‘They’re Here’ Review: An Inventive Documentary That Respects Its Subjects

In the first minutes of They’re Here, we meet Cookie, a sympathetic old lady from New York who enthusiastically talks about her past experiences with Unknown Flying Objects (UFOs). She answers the directors, Daniel Claridge and Pacho Velez, saying she was taken fourteen times, only in her current home. Cookie says they visit her annually, but when war or tragedies happen, they see her more than once a year. When asked about what it is like when she is in their spaceships, she says they do not let her take her water bottle and give her a tour of the spacecraft.

Less than ten minutes into the film, the viewer is welcomed into a curious community often judged unserious or crazy. However, Daniel Claridge and Pacho Velez do not go the easiest route and portray the ufologists pianists than the media usually does. Presented with a synth and melodic score by Jason Staczek and a 1950s Sci-fi film’s title card, we are quickly introduced to this fascinating narrative.

Steve_Falcone in They're Here. Image courtesy of Daniel Claridge.
Steve Falcone in They’re Here. Image courtesy of Daniel Claridge.

We learn that Cookie created a UFO community to discuss abductions and sightings, an essential fact to the film, as most of the subjects come from this community. This is the case for Steve, an older man still determining if he has ever seen a UFO but is engaged in activities to share his time with the other members. He is so deeply involved in the theme that he creates a board game called UFORIA for ufologists and interested people. The last step of the game to win it is to answer the following question: “You just saw a UFO sighting; convince people of what you saw.”

The directors try to answer this question through their subjects and the written questions, which are not interested in a scientific answer but are curious to hear what people believe. Added to this strategy of interviewing people, they interact with the film through a hybrid format, as in scripted scenes. Some may argue that it lowers the film explanations and all the discussion created. However, Pacho and Daniel are not interested in delivering a final explanation. They use it to deepen each individual’s understanding and play visually with its possibilities.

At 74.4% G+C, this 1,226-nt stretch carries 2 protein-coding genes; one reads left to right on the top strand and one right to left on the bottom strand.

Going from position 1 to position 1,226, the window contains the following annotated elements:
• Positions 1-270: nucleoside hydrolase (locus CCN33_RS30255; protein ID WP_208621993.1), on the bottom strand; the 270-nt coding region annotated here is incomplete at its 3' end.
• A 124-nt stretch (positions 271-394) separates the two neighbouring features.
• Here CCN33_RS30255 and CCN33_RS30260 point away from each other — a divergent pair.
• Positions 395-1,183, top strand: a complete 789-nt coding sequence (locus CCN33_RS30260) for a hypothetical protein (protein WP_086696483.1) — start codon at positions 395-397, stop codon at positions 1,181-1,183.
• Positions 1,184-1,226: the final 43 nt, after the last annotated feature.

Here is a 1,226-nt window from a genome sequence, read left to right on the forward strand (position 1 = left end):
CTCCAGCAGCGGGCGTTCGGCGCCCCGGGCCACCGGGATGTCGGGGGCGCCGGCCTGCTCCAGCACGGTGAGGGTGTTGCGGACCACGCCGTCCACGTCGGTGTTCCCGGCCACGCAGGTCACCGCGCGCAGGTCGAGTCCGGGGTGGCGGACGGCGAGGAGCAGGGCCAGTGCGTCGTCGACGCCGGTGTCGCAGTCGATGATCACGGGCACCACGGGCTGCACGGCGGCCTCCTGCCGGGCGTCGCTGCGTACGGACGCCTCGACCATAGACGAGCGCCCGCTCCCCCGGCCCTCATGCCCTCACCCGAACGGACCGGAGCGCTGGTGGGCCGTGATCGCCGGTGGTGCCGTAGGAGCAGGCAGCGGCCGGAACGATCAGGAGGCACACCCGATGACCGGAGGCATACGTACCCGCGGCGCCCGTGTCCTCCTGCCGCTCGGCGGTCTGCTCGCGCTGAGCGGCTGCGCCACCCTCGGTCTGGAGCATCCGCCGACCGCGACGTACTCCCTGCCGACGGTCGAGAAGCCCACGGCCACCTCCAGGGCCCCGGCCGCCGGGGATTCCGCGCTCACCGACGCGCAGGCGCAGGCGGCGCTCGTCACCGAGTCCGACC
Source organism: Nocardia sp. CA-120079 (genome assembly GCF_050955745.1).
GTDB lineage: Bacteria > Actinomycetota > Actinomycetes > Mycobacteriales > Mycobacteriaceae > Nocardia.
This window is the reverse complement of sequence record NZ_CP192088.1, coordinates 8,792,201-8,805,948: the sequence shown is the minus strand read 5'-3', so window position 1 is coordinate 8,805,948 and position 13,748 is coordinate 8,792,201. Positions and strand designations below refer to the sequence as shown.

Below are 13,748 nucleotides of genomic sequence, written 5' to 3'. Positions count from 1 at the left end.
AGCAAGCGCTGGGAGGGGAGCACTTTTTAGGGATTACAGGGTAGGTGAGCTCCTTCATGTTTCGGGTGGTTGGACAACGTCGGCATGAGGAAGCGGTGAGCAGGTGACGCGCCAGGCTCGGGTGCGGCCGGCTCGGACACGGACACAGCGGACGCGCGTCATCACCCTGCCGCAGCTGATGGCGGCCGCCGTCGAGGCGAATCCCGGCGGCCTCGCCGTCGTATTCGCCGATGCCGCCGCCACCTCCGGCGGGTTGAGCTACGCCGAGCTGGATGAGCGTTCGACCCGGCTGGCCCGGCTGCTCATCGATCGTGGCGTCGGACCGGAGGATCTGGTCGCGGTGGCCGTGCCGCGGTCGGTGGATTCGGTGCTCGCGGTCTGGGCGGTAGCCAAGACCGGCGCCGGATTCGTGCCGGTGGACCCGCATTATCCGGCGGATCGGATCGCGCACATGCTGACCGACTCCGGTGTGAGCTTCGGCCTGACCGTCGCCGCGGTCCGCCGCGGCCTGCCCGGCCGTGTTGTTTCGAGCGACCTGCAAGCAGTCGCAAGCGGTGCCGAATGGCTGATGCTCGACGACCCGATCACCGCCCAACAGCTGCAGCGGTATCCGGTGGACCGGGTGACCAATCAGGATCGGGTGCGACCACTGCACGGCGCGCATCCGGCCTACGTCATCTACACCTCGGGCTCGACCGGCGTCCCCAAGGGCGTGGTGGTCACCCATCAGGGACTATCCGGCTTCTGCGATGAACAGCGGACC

It is evident how excited they are to compose the scenes. For example, in Steve’s last scene, we finally see him being taken. The set-up is a Close Encounters of the Third Kind-like buildup, with Cookie saying to him, “They’re here, Steve.” which delivers a climax to his arc. Reality may not respond satisfactorily, but the cinematic possibilities can give him what he desires. All subjects are given the same treatment as Steve: an understanding and careful presentation, a solid development, and a final cinematographic climax that satisfies their wishes.

Another vital aspect of their approach in They’re Here is the sense of community, as shown in Twon Wood’s story. Twon claims he saw a UFO while sitting on his flat’s rooftop alongside his roommate Victoria (An important detail, as he repeats they are only roommates a couple of times). Besides being a ufologist, he is also a stand-up comedian. However, his jokes about abduction were less than he intended while writing them. He soon finds a UFO fair where he has the ideal crowd to perform a sighting set.

Also, meditation and transcending ideas are constantly used for all subjects. Steve appears doing a hypnosis session during one of the scenes, and another subject meditates on a beach in Sri Lanka. All of these small actions collaborate in a way that explains their inner intentions. Those people want to feel out of their spirit and be free from their tedious routine. Ufology is a form of putting that materially if it is possible to categorize it as such.

They’re Here is an artistic risk that works

Even with only seventy-five minutes, the film may feel repetitive in the final twenty minutes. Regardless, it is in these final moments that the directors take their fictional gadgets to a different level. VFX heavily influenced 1970s John Carpenter’s The Thing score and inventive ideas to finish this story. Besides the problem with its rhythm, it is worth praising them for the risk of mixing documentary style with Sci-fi and comedy. In an industry crowded with talking heads and mediocre journalistic efforts, it is notable for praising filmmakers who elevate their artistic risks and deliver something like this film.

They’re Here is an inventive documentary that respects its subjects and takes them into materializing their faiths through cinematic magic. Sure, it has some untidy moments, but its final result is a funny, heartfelt, and Sci-fi homage that boards a whole community of believers.

They’re Here recently premiered at the 2024 Tribeca Film Festival.

Learn more about the documentary at the Tribeca website for the title.

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